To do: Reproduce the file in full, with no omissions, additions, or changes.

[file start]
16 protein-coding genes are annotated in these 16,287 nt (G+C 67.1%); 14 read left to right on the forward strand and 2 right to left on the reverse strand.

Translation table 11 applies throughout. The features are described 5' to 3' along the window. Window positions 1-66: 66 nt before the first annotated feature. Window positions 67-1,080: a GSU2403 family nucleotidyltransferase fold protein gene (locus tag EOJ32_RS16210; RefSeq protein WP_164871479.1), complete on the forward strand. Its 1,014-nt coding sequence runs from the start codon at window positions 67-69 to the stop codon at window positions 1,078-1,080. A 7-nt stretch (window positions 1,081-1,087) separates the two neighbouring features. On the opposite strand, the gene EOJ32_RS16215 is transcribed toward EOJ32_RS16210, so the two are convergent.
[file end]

16 protein-coding genes are annotated in these 16,287 nt (G+C 67.1%); 14 read left to right on the forward strand and 2 right to left on the reverse strand.

Translation table 11 applies throughout. The features are described 5' to 3' along the window. Window positions 1-66: 66 nt before the first annotated feature. Window positions 67-1,080: a GSU2403 family nucleotidyltransferase fold protein gene (locus tag EOJ32_RS16210; RefSeq protein WP_164871479.1), complete on the forward strand. Its 1,014-nt coding sequence runs from the start codon at window positions 67-69 to the stop codon at window positions 1,078-1,080. A 7-nt stretch (window positions 1,081-1,087) separates the two neighbouring features. On the opposite strand, the gene EOJ32_RS16215 is transcribed toward EOJ32_RS16210, so the two are convergent.